Take any of these metaphysical questions to any religion and the answers will either be shallow or silent. If religions have no answers about the immense questions of life, they certainly offer no hope regarding moral answers.

But there is one more area that should fall into this discussion and that points out the shallowness and hollowness of religions.


In Christianity, our God is personal, and He invites us into a personal, intimate relationship with Him that continues to grow deeper the longer we walk with Him. He declares He is with us and will never leave us or forsake us. He invites us to cry out to Him and to commune with Him because, in Christ, we are His children.

By contrast, in religions whether pagan or “Christian,” the gods are impersonal, and God is distant. An identifying characteristic of a religion is that the one who is worshiped is emotionally distant. Religions are marked by an absence of intimacy.

SDG                 rmb                 3/6/2022                     #498

The God who creates spiders and welcomes sinners

“For that which may be known about God is evident within them, for God made it evident to them. For since the creation of the world, His invisible attributes, His eternal power and divine nature have been clearly seen through what has been made so that men are without excuse.” – Romans 1:19-20

This morning I noticed that the spider, whose web is in the corner of our kitchen window, had captured a rather large bug in its web and appeared to be feeding on that captured bug.

And I again marveled. God designed and created insects of a certain size with an exoskeleton that keeps all of their vital fluids within that hard case. And God designed and created the spider of a certain size who creates a web that is sticky and allows the insect to be caught in the web. The spider who created the web can run back and forth on the same web that traps the spider’s prey in a sticky tomb. But also, not only did God design and create the spider to produce the material for its web, but He also designed and created the spider with the ability to create webs with the web material its body continuously produces, webs of the perfect shape to capture the spider’s prey. And God designed and created the spider to build the same web repeatedly. And God designed and created each species of spider with its own unique web design, such that, if you see the web, you can know the species of spider. But also, God designed and created the spider such that its mouth can penetrate the exoskeleton of the insects which are captured by its perfectly created web and thus feed on its prey.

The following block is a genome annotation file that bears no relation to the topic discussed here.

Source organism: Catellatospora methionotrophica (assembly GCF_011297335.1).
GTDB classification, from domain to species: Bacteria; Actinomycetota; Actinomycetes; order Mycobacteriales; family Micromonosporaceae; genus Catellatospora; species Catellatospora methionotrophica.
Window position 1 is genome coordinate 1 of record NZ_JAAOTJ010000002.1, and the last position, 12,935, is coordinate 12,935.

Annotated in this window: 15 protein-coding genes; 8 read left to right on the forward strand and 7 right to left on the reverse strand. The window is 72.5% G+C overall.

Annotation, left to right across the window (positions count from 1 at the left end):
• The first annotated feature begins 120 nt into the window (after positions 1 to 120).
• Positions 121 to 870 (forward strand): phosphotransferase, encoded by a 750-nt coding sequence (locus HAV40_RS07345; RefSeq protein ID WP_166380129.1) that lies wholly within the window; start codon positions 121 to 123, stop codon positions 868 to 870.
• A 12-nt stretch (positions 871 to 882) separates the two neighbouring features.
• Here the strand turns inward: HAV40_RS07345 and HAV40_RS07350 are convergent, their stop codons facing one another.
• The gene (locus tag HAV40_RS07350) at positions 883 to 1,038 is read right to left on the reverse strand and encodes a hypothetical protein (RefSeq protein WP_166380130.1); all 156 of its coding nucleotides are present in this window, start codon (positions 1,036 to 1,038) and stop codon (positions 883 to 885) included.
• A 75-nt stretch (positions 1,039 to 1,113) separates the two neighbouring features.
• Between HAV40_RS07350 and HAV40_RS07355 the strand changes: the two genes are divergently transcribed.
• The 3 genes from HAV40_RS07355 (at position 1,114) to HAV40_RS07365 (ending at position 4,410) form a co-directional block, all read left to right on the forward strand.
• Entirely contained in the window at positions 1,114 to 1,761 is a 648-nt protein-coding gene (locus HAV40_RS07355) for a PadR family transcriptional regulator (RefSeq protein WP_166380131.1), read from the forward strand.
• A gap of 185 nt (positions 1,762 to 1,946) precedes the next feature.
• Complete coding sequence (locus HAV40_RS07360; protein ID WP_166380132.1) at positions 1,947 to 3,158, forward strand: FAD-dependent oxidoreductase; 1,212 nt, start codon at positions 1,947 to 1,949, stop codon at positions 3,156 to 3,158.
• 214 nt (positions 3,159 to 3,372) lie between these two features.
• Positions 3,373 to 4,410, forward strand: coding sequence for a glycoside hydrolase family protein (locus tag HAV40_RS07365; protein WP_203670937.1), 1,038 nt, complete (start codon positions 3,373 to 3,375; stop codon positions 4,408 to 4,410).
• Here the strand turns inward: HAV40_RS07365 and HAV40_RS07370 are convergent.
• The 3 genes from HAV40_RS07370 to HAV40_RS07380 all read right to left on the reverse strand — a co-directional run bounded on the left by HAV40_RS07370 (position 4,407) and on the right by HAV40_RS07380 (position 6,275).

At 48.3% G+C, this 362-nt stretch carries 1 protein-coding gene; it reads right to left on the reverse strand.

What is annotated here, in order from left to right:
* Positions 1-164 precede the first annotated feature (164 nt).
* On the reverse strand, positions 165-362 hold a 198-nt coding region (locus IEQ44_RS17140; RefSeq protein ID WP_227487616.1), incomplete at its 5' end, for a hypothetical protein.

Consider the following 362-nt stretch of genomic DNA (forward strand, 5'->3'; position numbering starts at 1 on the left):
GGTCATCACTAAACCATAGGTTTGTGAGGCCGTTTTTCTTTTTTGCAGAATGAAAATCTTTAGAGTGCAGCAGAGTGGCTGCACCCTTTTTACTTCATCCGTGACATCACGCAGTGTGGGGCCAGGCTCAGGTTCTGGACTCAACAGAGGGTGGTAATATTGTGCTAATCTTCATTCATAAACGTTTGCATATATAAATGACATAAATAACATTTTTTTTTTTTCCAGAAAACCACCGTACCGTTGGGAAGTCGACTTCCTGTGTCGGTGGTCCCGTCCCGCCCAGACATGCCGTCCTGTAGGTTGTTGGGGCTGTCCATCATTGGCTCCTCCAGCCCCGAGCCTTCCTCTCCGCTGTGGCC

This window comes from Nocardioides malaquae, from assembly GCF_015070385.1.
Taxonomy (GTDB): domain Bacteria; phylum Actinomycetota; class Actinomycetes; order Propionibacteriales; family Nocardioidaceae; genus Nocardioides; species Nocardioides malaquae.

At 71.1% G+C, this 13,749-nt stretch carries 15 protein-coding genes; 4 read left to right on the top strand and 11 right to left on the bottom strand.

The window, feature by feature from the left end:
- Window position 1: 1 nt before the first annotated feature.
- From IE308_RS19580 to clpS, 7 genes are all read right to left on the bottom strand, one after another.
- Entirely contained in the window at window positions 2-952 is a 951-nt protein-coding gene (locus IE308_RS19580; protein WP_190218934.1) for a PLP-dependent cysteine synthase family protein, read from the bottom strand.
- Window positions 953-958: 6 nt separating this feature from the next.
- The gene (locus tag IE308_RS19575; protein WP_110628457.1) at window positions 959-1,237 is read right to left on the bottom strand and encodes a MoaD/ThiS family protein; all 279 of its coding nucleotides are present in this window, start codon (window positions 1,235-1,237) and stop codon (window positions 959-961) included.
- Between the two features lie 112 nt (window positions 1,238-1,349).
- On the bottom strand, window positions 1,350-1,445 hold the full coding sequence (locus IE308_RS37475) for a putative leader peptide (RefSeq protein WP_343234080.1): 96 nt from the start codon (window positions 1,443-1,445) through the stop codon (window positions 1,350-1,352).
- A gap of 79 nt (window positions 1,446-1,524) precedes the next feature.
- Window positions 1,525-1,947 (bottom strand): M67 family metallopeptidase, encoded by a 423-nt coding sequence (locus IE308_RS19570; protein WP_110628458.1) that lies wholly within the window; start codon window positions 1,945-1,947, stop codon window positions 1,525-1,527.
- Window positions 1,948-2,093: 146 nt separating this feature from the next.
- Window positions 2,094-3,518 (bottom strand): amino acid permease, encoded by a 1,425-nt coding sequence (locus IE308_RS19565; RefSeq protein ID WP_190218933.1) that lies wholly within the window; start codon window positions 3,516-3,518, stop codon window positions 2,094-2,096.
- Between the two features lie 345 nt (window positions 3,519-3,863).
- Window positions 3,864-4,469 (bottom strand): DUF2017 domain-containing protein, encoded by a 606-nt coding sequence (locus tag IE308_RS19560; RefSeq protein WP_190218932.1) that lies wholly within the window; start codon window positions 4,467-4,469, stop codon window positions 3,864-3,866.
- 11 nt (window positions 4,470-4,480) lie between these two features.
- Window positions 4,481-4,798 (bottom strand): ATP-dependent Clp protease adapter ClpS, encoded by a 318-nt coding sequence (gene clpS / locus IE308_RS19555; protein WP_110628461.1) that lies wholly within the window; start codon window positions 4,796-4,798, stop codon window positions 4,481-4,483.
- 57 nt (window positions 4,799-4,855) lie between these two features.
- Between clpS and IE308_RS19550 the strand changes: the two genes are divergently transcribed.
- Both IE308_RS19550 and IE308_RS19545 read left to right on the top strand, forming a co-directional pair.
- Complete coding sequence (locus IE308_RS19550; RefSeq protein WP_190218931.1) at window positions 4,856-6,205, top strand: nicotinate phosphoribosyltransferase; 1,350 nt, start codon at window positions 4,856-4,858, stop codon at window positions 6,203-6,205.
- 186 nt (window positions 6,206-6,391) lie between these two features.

And there are myriad other details of this infinitely complex drama of spider and prey, this drama that unfolds in the corners of kitchen windows all over the world every morning. And this drama of spider and prey, in all its infinite complexity, has gone on virtually unnoticed since God designed and created the heavens and the earth.

But this infinitely complex drama of spider and prey is an infinitely minute and insignificant component of an uncountable number of similarly infinitely complex dramas that interact with one another in perfect unison day after day and year after year. Such is the nature of God’s creation.

And it all began with nothing.

Our God created all this infinite beauty and complexity “ex nihilo.”

“In the beginning, God created the heavens and the earth” from nothing.

God spoke, and nothing became everything.

Try to grasp that with your finite mind and you will quickly be driven to overload.

But there is something more mind-bending than that.

This same Creator-God has put on human flesh and has visited this planet that He created. Earth is the visited planet. Jesus Christ has visited this planet. The God-Man has come down to dwell with the people He created.

And this God has made a way for the very humans who have disobeyed Him and who have killed His Son, Jesus, whom He sent, and who have broken His laws and have disobeyed His commands, to be reconciled to Him and to be rescued from His holy, righteous wrath by trusting His Son Jesus for eternal life.

This is the God whom I serve and love and worship, the one true and living God, who has created the world out of nothing and who now invites every sinner to come to His throne and receive eternal life.

“For from days of old they have not heard or perceived by ear, nor has the eye seen a God besides You, who acts on behalf of the one who waits for Him.” Isaiah 64:4

God is worthy of all praise!

SDG                 rmb                 9/2/2021                     #430